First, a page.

As current shields are so heavy, they are hard to transport and deploy. The shield is made using a dozen layers of Kevlar material, as well as an aluminum-based frame that allows the shield to fold down into a small, compact size.
Because of this, Howell and his colleagues set out to create a shield that was lightweight, portable and compact, and worked well to protect law enforcement. Engineers of the Brigham Young University have designed a light and easy to carry, yet strong Kevlar for police forces that can stop bullets triggered from any handguns. The new origami shield from BYU addresses both those issues by shaving about 40lbs off the weight and offering a design that's large enough to shield multiple people. Now a team at Brigham Young University (BYU) has created a lightweight bulletproof shield inspired by a Yoshimura origami crease pattern.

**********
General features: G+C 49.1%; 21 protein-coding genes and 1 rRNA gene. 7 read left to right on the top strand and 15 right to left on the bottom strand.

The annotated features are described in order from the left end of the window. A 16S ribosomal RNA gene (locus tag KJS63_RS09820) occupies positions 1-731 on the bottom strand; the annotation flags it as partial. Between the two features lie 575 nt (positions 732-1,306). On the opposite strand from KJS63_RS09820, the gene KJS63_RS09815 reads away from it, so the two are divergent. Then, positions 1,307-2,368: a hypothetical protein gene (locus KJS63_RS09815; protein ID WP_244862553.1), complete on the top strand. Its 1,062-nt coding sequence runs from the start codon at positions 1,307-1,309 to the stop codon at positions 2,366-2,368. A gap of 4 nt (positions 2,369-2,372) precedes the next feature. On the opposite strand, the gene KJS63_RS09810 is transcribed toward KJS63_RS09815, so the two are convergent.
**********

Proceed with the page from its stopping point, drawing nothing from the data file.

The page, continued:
However, the size of the shield can not cover everyone in one go. The shield proved surprisingly durable during tests.
"Those are significant handguns with power", said Howell. "We suspected that something as large as a.44 Magnum would actually tip it over, but that didn't happen".
Another goal here was to make a bulletproof shield that could not interrupt the stance of a police officer.
"The barrier is very stable, even with large bullets hitting it", he said.
The researchers constructed the barrier prototypes to be extremely stiff and protective throughout, while also maintaining the flexible qualities of Kevlar fabric so they can be folded compactly. The team also believes the barrier could have broader uses, such as for safety in schools or protecting the wounded in emergencies.
Federal agents told the engineering team the product was "revolutionary" and will benefit law enforcement agencies across the country. "Then you can easily fold it up and move it if you need to advance your position".
White felon bought gun for Dylan Roof-style attack
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South Korea approves arrest of Samsung's leader
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